Thanks Sarah for your well informed and lived experience of dealing with the nuclear industry and its attempts to silence citizens with their well funded marketing narratives. I want to add to your list of concerns with "waste minimization". The 2015 "procurement process" of AECL assets to the private-sector contractor, Canadian Nuclear Energy Alliance (CNEA) resulted in "the transferred ownership of its subsidiary, Canadian Nuclear Laboratories (CNL), to the CNEA. Under a Government-owned, Contractor-operated (GoCo) model, the Corporation delivers its mandate through long-term contracts with both the CNEA and CNL, together called “the contractor”. The Corporation retains ownership of all lands, facilities, intellectual property, other assets, and liabilities." (https://www.oag-bvg.gc.ca/internet/English/parl_oag_201711_07_e_42672.html). This 2017 Auditor General report indicates that "$530 million for decommissioning and waste management" is being turned over this private sector consortium with the majority of partners being American corporations and SNC Lavalin (http://www.cnea.co/consortium-members/). With the new agreement between Canada and the United States to collaborate, waste management is part of this work (https://www.cnsc-ccsn.gc.ca/eng/resources/international-cooperation/inde...). The US recently announced its efforts to include low-level radioactive waste from nuclear reactors plants to be placed in municipal dumps. The reprocessing procedures for SMNRs required sealed containment of the existing high-level waste be opened so access the spent fuel so it can rendered into the SMNR fuel. All the existing containment concrete and devices are then waste that requires disposal. I have yet to see or read anything about the amount of radioactive waste that will be generated with this proposed "waste minimization" process or how this waste will be classified and how it will be safely disposed. My fear is that municipal dump sites will become the location for these types of wastes as the US is now proposing. In New Brunswick, Point Lepreau is located on the shore of the World Heritage Bay of Fundy. The last thing we need another Sellafield that has made the Irish Sea the most radioactive body of water in the world. The Bay of Fundy is too important to everyone in New Brunswick and Nova Scotia and the world. Remote First Nations and indigenous communities are already over-subscribed with legacy impositions of far-away engineered "solutions" leaving them impoverished, without drinkable water sources, contaminated sites. The last thing they need is another engineered nuclear reactor in their community producing radioactive materials that will then require decommissioning and disposal after its short operational life (if they ever become a reality). These discussion papers seem to ignore these concerns and how they might be properly addressed by citizens. What is missing from these papers seems to me to be more important than what I am reading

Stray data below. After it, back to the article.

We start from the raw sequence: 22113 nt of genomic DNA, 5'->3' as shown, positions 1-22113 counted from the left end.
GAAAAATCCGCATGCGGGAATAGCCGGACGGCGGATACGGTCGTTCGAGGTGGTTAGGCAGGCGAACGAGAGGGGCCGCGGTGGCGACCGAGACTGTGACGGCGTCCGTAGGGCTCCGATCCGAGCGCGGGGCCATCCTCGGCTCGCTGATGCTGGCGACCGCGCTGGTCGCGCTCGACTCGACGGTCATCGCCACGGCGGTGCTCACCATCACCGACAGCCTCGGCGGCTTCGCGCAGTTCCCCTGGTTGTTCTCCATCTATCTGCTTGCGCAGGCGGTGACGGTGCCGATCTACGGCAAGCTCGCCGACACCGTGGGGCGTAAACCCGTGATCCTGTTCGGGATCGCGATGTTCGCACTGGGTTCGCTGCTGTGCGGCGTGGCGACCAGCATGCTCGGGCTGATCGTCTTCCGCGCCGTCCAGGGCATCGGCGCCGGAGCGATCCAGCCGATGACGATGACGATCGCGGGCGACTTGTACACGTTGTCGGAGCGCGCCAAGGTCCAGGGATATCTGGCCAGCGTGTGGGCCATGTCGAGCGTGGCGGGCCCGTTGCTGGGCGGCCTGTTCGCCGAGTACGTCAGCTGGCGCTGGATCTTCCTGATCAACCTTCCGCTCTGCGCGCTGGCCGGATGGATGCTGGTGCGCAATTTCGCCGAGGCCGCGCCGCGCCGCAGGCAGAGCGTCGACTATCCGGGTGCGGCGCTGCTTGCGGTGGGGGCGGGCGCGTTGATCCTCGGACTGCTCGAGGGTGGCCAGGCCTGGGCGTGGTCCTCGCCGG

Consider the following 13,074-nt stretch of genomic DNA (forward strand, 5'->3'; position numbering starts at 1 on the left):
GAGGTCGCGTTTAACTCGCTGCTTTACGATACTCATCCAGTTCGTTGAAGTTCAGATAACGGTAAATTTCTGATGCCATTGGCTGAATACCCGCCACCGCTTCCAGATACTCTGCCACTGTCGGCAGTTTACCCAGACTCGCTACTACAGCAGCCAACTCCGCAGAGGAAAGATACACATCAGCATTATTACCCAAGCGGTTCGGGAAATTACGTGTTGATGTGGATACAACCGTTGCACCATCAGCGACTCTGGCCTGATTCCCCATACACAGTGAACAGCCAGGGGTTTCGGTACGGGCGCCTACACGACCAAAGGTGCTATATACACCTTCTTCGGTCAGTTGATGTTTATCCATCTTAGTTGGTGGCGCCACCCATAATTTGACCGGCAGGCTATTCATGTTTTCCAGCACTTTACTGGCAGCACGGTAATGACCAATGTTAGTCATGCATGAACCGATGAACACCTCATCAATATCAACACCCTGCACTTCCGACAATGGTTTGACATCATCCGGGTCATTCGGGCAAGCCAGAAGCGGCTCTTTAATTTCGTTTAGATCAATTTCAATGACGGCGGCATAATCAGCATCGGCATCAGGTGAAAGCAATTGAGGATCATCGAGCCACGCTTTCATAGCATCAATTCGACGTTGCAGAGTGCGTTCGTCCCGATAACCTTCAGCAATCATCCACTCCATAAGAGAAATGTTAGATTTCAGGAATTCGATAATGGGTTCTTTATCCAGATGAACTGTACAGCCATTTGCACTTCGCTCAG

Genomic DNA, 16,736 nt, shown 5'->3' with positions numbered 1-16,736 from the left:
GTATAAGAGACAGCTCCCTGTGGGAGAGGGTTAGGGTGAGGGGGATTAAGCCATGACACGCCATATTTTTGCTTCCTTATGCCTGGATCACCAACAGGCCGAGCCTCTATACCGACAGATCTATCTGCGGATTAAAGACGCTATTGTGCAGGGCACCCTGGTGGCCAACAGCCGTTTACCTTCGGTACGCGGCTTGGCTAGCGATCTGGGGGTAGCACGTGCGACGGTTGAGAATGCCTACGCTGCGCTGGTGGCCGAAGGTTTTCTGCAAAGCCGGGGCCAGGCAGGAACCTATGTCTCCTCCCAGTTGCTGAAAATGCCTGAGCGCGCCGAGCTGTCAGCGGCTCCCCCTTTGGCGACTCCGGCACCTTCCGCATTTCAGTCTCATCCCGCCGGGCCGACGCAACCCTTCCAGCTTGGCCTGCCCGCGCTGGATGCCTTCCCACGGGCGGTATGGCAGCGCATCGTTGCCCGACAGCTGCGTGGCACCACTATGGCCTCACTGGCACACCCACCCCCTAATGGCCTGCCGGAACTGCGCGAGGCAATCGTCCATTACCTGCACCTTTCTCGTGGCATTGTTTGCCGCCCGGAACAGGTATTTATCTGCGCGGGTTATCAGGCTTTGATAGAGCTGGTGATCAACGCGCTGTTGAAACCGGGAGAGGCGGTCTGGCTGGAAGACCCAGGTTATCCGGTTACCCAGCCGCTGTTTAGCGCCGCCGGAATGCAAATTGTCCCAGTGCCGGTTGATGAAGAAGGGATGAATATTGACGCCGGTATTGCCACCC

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David Wood's picture
Nov 17, 2020 - 08:08

Some 8 years ago as a councilor for the municipality of South Bruce we began participating along with 8-10 other communities in what the Nuclear Waste Management Organization (NWMO) referred to as a learning exercise in the process of disposing of all of Canada's spent nuclear fuel rods. (CANDU reactors) At that time we were told it was limited to the current stock pile of spent fuel and would be disposed of in a deep geological repository. Spent fuel from SMRs was not discussed because such reactors were unheard of at the time.
However, wording of NWMO's current fact sheets and confirmed by the Canada Nuclear Safety Commission at a community meeting, if we become "a willing host" the dgr site will have to adapt to any future incoming waste from the new reactors. ( I suppose that's why the NWMO calls this concept Adaptive Phased Management )
Within 2 years our community of some 5800 will be asked to decide as to whether we are an "informed and willing community" able to show as the NWMO has stated "a profound level of support" for this proposal. It seems to me difficult to come to such a conclusion in that time frame when the rules of engagement as to what we are getting dumped on us keep shifting to the unknown impacts that SMR's will bring.

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Jon's picture
Nov 18, 2020 - 17:59

It seems there is a missing component to considering the desired level of waste minimization, which also applies into the hierarchy selection process. The general principle of reducing waste and disposal is fine but should be informed by the energy requirement of reducing or moving between steps in the hierarchy of waste treatment. If it takes say 50 kWh energy to avoid a waste (per instance) that would use 10 kWh and 0.1m^2 in disposal, that might not be a step worth taking. The energy difference might be bring greater benefit applied elsewhere - maybe even just as additional energy supply to society at large.